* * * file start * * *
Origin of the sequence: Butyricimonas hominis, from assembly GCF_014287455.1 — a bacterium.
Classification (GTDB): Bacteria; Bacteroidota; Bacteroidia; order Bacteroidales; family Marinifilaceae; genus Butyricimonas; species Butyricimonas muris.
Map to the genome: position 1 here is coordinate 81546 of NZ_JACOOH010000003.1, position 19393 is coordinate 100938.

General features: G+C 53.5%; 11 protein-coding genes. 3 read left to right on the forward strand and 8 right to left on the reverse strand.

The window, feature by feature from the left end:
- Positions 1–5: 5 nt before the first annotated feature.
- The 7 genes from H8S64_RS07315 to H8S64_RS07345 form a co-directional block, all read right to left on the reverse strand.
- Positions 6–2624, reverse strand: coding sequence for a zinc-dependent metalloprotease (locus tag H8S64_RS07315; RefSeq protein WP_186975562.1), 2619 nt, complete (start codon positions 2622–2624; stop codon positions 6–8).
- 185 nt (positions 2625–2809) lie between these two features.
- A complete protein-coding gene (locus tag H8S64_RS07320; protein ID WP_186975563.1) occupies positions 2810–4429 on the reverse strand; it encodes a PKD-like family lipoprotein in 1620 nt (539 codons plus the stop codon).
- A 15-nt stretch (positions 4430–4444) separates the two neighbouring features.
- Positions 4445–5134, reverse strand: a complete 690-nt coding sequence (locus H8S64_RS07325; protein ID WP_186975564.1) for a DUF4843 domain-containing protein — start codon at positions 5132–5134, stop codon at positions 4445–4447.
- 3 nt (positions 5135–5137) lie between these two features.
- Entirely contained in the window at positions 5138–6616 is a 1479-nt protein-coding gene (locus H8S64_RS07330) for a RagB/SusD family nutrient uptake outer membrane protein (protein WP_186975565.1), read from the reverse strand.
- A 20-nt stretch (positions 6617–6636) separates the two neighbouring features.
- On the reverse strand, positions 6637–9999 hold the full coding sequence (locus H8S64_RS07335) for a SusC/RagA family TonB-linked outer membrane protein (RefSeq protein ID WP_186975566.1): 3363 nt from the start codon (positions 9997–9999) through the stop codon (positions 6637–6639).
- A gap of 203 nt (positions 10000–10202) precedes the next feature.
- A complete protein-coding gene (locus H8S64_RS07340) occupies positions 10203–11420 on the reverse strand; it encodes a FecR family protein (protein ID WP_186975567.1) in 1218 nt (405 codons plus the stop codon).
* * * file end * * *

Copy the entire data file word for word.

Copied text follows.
Origin of the sequence: Butyricimonas hominis, from assembly GCF_014287455.1 — a bacterium.
Classification (GTDB): Bacteria; Bacteroidota; Bacteroidia; order Bacteroidales; family Marinifilaceae; genus Butyricimonas; species Butyricimonas muris.
Map to the genome: position 1 here is coordinate 81546 of NZ_JACOOH010000003.1, position 19393 is coordinate 100938.

General features: G+C 53.5%; 11 protein-coding genes. 3 read left to right on the forward strand and 8 right to left on the reverse strand.

The window, feature by feature from the left end:
- Positions 1–5: 5 nt before the first annotated feature.
- The 7 genes from H8S64_RS07315 to H8S64_RS07345 form a co-directional block, all read right to left on the reverse strand.
- Positions 6–2624, reverse strand: coding sequence for a zinc-dependent metalloprotease (locus tag H8S64_RS07315; RefSeq protein WP_186975562.1), 2619 nt, complete (start codon positions 2622–2624; stop codon positions 6–8).
- 185 nt (positions 2625–2809) lie between these two features.
- A complete protein-coding gene (locus tag H8S64_RS07320; protein ID WP_186975563.1) occupies positions 2810–4429 on the reverse strand; it encodes a PKD-like family lipoprotein in 1620 nt (539 codons plus the stop codon).
- A 15-nt stretch (positions 4430–4444) separates the two neighbouring features.
- Positions 4445–5134, reverse strand: a complete 690-nt coding sequence (locus H8S64_RS07325; protein ID WP_186975564.1) for a DUF4843 domain-containing protein — start codon at positions 5132–5134, stop codon at positions 4445–4447.
- 3 nt (positions 5135–5137) lie between these two features.
- Entirely contained in the window at positions 5138–6616 is a 1479-nt protein-coding gene (locus H8S64_RS07330) for a RagB/SusD family nutrient uptake outer membrane protein (protein WP_186975565.1), read from the reverse strand.
- A 20-nt stretch (positions 6617–6636) separates the two neighbouring features.
- On the reverse strand, positions 6637–9999 hold the full coding sequence (locus H8S64_RS07335) for a SusC/RagA family TonB-linked outer membrane protein (RefSeq protein ID WP_186975566.1): 3363 nt from the start codon (positions 9997–9999) through the stop codon (positions 6637–6639).
- A gap of 203 nt (positions 10000–10202) precedes the next feature.
- A complete protein-coding gene (locus H8S64_RS07340) occupies positions 10203–11420 on the reverse strand; it encodes a FecR family protein (protein ID WP_186975567.1) in 1218 nt (405 codons plus the stop codon).